Chickens are entertaining. They are full of personality and after just one look through Facebook or Instagram’s #ChickensofInstagram, it’s no surprise that their endearing antics are cause for their increasing popularity. It doesn’t take long for a new chicken owner to easily identify unique personality traits in each of their birds. During the warmer months, free range and backyard chickens keep themselves happy and busy by foraging in grasses and weeds, chasing and eating bugs, roaming their yard, dust bathing and more.

When it comes to chickens, boredom can be a real problem. In the northern regions of the country, when the weather turns colder, daylight hours dwindle, more extreme weather sets in, outside free-range time is reduced and the antics can turn to boredom. Even in warmer climates, boredom can set in when chickens are confined for too long of a time period, or when they tire of their surroundings. When there isn’t enough to keep them busy, chickens turn to unhealthy activities such as picking at themselves and one another. This can lead to feather loss, injury and other behavior issues within the flock.

Changing things up a bit in the coop can go a long way toward alleviating boredom and avoiding unhealthy behaviors. Chickens are curious animals, and we have found that pretty much anything new will attract their attention.

Here are a few or our favorite ideas our readers have shared with us to keep their flock happy and busy:

    • PECKING PIÑATA — Tie a piece of twine around a head of cabbage, lettuce, cauliflower or broccoli and hang it where your chickens can peck at it. The movement of the hanging piñata keeps your flock busy as they dodge and peck at it.
    • HANGING CORNUCOPIA — A variation of the piñata, hang a wire basket full of chunks of various vegetables, fruits, and even grasses or straw. This idea is a great solution when you don’t have a full head of cabbage or lettuce, or want to clean out the fridge! We recommend changing the basket out frequently or just putting it out for a short time each day. This keeps them interested and keeps the treats fresh.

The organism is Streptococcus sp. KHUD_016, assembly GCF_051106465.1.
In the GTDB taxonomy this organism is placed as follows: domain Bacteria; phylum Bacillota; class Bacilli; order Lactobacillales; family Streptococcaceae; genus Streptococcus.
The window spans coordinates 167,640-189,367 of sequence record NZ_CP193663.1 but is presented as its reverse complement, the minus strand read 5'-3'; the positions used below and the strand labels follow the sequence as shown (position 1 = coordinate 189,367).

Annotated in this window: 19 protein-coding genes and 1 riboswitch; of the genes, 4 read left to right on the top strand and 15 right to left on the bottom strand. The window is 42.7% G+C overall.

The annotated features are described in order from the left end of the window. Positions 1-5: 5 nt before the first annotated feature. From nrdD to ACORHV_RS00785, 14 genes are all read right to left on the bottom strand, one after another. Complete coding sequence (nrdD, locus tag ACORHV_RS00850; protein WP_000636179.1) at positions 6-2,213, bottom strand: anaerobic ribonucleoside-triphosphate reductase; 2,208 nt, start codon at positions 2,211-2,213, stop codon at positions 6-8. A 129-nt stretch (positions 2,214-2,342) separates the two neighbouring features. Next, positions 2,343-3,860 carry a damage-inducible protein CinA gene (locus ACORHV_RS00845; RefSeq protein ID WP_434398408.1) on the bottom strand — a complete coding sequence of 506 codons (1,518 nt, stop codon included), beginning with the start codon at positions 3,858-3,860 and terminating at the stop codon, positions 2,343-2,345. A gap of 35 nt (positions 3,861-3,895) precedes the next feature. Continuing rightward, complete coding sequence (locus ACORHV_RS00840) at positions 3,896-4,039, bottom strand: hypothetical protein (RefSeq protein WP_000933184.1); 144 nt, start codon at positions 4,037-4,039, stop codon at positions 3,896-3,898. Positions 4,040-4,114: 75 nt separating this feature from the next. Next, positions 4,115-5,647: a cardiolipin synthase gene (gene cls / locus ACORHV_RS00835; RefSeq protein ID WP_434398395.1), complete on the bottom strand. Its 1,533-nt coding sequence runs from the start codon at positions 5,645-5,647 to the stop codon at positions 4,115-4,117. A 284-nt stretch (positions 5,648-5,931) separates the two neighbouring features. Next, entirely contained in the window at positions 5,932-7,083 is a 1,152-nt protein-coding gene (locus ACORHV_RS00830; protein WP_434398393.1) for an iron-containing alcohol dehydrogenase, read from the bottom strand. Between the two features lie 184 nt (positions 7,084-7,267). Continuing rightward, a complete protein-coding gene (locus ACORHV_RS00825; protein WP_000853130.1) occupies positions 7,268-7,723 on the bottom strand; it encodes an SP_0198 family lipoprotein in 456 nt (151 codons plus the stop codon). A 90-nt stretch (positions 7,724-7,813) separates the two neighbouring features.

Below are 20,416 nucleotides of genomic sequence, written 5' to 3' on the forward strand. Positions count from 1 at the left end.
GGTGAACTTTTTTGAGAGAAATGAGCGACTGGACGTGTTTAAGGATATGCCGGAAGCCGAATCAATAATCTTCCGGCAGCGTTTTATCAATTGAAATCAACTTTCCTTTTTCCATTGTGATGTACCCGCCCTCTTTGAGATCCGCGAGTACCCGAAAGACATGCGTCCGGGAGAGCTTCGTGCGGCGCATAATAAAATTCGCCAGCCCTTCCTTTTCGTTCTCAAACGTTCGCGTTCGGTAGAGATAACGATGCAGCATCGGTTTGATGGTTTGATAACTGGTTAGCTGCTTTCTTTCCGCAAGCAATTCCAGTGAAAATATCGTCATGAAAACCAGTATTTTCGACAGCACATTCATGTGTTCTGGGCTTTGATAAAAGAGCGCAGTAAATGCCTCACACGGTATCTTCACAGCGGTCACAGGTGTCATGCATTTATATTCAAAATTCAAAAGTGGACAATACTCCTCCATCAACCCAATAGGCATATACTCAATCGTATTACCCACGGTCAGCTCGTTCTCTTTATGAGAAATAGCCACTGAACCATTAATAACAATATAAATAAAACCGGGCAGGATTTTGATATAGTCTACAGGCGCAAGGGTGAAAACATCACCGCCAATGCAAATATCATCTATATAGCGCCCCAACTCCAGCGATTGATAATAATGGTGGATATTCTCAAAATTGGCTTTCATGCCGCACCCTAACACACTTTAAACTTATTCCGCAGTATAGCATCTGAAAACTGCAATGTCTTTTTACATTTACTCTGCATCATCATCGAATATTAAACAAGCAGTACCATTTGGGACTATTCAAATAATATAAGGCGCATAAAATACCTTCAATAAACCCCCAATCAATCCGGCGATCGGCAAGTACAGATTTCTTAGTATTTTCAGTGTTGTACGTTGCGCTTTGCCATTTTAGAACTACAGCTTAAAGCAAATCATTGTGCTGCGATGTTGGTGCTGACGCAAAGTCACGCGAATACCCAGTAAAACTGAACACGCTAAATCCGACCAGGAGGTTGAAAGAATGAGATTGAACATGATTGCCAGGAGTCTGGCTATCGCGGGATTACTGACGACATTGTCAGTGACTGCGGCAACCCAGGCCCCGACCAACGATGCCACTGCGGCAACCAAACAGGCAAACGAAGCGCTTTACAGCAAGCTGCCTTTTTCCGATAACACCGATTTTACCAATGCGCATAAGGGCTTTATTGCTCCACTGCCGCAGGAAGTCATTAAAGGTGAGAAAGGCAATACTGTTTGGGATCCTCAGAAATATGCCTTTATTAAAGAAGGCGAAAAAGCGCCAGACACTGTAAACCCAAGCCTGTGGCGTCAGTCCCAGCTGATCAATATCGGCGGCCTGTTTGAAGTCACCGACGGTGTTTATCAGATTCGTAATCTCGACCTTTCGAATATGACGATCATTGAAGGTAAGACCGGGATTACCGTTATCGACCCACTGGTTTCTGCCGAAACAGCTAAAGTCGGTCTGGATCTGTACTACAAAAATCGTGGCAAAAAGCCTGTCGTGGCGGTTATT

• McMurray Hatchery | GrubbliesGRUBBLIES — Chickens love Grubblies. Vary how you serve up these popular soldier fly larvae treats: place them around the yard or coop to encourage your flock to search them out, have a ‘Grubblies Happy Hour’ for your chicks to break up the day, and watch how quickly your chickens come running. Check out this video our friends at Grubbly Farms posted on their Facebook page of Natasza, a Polish hen, flying 25 feet for her Grubblies.
    • McMurray Hatchery | Foraging CakesFORAGING CAKESForaging Cakes are a nutritional supplement made of seeds, nuts, fruits, and grains pressed into a solid block to stimulate the natural foraging behavior, reduce boredom and unwanted behaviors, and help promote muscle tone and strength. Available in 3 varieties: Original for chickens, Optimal for mixed flocks, and BabyCakes for younger chicks.
    • STRAW — Placing bales or piles of hay near the coop or in the run can be a great boredom buster for your flock. Their natural foraging instinct will keep them busy as they pick through the straw looking for bugs and seeds. Bales of hay also make a great insulator for cold-weather climates when placed around the outside of your coop. If you have hay inside your coop, just be watchful that it does not become damp and trap moisture.
    • McMurray Hatchery | Sprouted Proso MilletGRASSES — Chickens love foraging for bugs and seeds in grasses, but grassy areas are not always available in the winter months. Our own flock enjoys sprouted Proso (millet), which we grow indoors, with water, in small reusable trays to give our home flock a fun treat. For those that live in more urban settings and may not have access to hay, a planter filled with various grasses makes a great substitute. Just fill a low-profile planter with dirt and grass seed, then add water. Once the grass it tall enough, place it in your run. Sprinkle in a tiny bit of feed or seeds to make it more of a challenge!
    • Murray's Dusting PowderDIRT BATH — It may sound funny, but a dirty chicken is a happy chicken. Chickens have to dust bathe to keep themselves free of external parasites including lice and mites. These parasites can harm their feathers and cause many health problems. Making a dust bath for your chickens helps ensure that the dirt they bathe in is not full of droppings or manure, dead or decaying matter, or other harmful bacteria. You can make your own dust bath out of just about any container that your chickens can get in to — an old sand box, a shallow box or tub, an old tire, etc. — and then just fill it with Murray’s Dusting Powder. Your flock will take it from there!
    • McMurray Hatchery | Thermo Chicken PerchCHANGE UP THE COOP — Adding a few items to the coop here and there will certainly get the attention of your chickens. Try adding an extra perch like our heated Thermo Chicken Perch, a chicken swing, a shatter-proof mirror, or a new watering tank or feeder. Changing it up occasionally by rotating in and out some of the items in their coop will keep your birds on their feet.

In addition to these items, it’s safe to say that anything new will keep your flock busy — and a busy chicken is much healthier than a bored chicken. Do you have more boredom buster ideas? Share them with us on Facebook, Twitter or Instagram.